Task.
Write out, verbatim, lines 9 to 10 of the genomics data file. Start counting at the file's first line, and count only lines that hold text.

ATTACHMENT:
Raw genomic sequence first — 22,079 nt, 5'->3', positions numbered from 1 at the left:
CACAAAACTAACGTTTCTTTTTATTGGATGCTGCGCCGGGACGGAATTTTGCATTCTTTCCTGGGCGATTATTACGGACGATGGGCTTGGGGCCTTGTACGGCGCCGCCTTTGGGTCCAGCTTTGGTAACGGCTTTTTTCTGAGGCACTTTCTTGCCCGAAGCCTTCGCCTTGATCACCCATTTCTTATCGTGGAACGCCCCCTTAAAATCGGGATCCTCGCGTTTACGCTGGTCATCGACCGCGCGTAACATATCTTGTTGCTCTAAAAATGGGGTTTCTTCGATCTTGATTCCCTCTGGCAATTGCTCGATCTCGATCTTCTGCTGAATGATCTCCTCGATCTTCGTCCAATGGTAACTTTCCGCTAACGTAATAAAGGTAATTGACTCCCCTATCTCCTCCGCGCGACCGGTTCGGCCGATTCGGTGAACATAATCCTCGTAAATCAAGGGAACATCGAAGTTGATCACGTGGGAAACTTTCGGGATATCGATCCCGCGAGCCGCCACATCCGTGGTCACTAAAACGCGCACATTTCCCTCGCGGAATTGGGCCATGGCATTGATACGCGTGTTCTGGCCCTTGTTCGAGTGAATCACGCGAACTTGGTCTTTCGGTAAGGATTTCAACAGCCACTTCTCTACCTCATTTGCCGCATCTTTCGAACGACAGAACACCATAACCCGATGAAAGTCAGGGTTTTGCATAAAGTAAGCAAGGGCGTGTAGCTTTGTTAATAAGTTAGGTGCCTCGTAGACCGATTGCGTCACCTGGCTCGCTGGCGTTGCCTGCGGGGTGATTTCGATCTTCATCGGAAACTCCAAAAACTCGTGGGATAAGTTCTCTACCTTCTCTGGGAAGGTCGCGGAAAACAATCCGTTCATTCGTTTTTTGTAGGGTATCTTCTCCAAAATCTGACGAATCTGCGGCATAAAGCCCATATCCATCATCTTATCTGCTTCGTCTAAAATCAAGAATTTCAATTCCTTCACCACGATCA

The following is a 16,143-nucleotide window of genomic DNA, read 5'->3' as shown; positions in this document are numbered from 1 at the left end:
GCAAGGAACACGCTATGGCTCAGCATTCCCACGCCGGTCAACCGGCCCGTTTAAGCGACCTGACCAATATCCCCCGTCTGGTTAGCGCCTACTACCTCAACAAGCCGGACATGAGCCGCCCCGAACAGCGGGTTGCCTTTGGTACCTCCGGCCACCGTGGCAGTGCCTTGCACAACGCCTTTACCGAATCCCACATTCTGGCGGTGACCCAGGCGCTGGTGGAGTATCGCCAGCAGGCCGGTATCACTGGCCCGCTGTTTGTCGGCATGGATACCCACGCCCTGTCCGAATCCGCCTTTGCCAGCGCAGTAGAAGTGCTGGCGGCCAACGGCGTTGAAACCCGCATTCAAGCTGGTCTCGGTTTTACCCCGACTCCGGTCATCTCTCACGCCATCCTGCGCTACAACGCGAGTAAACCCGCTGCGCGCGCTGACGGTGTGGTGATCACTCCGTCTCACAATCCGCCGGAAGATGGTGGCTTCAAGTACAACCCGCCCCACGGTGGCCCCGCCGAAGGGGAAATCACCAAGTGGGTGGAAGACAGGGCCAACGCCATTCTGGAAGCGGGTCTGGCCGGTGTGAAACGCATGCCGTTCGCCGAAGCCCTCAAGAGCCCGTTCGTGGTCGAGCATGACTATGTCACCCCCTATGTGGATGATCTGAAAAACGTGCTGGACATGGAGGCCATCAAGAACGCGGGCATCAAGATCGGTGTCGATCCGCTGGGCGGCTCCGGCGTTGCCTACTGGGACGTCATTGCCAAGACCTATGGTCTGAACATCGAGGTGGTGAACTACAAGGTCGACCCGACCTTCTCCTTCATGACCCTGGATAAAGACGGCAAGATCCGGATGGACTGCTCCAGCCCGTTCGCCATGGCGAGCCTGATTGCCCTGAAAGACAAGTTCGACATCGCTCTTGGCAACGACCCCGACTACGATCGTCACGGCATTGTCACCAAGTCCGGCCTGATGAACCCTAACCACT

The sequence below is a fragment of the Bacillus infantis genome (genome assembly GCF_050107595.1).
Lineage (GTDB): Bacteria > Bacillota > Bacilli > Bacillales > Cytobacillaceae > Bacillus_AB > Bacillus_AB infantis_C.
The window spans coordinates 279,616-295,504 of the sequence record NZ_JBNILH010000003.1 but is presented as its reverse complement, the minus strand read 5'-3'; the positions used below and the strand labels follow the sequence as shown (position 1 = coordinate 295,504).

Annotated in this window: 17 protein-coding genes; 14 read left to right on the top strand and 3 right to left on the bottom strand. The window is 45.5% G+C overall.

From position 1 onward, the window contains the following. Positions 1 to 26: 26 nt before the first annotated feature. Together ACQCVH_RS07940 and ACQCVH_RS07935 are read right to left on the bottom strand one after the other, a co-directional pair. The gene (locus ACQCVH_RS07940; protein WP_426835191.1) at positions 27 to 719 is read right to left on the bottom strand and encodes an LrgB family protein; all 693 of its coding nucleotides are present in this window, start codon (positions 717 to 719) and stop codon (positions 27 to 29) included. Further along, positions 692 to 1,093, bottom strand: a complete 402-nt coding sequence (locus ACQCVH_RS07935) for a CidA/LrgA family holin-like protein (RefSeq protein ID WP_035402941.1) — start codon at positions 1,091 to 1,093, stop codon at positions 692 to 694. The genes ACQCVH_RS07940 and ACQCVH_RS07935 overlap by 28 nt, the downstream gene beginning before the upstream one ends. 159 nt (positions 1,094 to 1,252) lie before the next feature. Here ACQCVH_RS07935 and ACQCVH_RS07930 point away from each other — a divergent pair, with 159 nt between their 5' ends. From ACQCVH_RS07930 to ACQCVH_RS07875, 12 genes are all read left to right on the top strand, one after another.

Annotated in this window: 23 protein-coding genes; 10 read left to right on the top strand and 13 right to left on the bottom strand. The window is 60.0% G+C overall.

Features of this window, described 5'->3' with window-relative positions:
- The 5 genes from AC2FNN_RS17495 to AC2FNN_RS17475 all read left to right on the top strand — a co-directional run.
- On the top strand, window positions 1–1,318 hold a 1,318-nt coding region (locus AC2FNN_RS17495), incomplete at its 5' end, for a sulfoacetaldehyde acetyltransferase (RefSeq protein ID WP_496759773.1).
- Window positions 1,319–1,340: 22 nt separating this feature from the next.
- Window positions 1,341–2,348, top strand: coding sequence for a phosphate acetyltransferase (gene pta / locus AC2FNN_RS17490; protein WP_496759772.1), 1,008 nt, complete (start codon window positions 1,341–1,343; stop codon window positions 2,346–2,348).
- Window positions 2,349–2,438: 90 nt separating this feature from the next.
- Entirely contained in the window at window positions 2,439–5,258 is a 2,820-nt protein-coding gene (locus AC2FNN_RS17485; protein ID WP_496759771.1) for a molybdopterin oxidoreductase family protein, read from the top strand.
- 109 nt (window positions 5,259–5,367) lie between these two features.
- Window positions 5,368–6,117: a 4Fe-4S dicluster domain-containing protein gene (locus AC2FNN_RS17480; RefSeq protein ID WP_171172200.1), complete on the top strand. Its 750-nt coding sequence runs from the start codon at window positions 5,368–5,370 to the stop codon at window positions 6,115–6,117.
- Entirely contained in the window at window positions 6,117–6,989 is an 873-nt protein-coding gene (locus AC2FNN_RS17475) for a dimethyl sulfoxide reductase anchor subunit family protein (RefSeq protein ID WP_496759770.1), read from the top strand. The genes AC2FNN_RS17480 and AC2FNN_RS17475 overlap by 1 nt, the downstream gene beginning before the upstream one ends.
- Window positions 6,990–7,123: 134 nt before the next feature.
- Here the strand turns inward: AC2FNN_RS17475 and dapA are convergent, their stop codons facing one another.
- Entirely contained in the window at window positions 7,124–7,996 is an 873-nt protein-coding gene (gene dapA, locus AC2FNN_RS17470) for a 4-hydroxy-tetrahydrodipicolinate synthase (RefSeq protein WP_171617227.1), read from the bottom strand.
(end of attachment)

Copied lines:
From position 1 onward, the window contains the following. Positions 1 to 26: 26 nt before the first annotated feature. Together ACQCVH_RS07940 and ACQCVH_RS07935 are read right to left on the bottom strand one after the other, a co-directional pair. The gene (locus ACQCVH_RS07940; protein WP_426835191.1) at positions 27 to 719 is read right to left on the bottom strand and encodes an LrgB family protein; all 693 of its coding nucleotides are present in this window, start codon (positions 717 to 719) and stop codon (positions 27 to 29) included. Further along, positions 692 to 1,093, bottom strand: a complete 402-nt coding sequence (locus ACQCVH_RS07935) for a CidA/LrgA family holin-like protein (RefSeq protein ID WP_035402941.1) — start codon at positions 1,091 to 1,093, stop codon at positions 692 to 694. The genes ACQCVH_RS07940 and ACQCVH_RS07935 overlap by 28 nt, the downstream gene beginning before the upstream one ends. 159 nt (positions 1,094 to 1,252) lie before the next feature. Here ACQCVH_RS07935 and ACQCVH_RS07930 point away from each other — a divergent pair, with 159 nt between their 5' ends. From ACQCVH_RS07930 to ACQCVH_RS07875, 12 genes are all read left to right on the top strand, one after another.

Annotated in this window: 23 protein-coding genes; 10 read left to right on the top strand and 13 right to left on the bottom strand. The window is 60.0% G+C overall.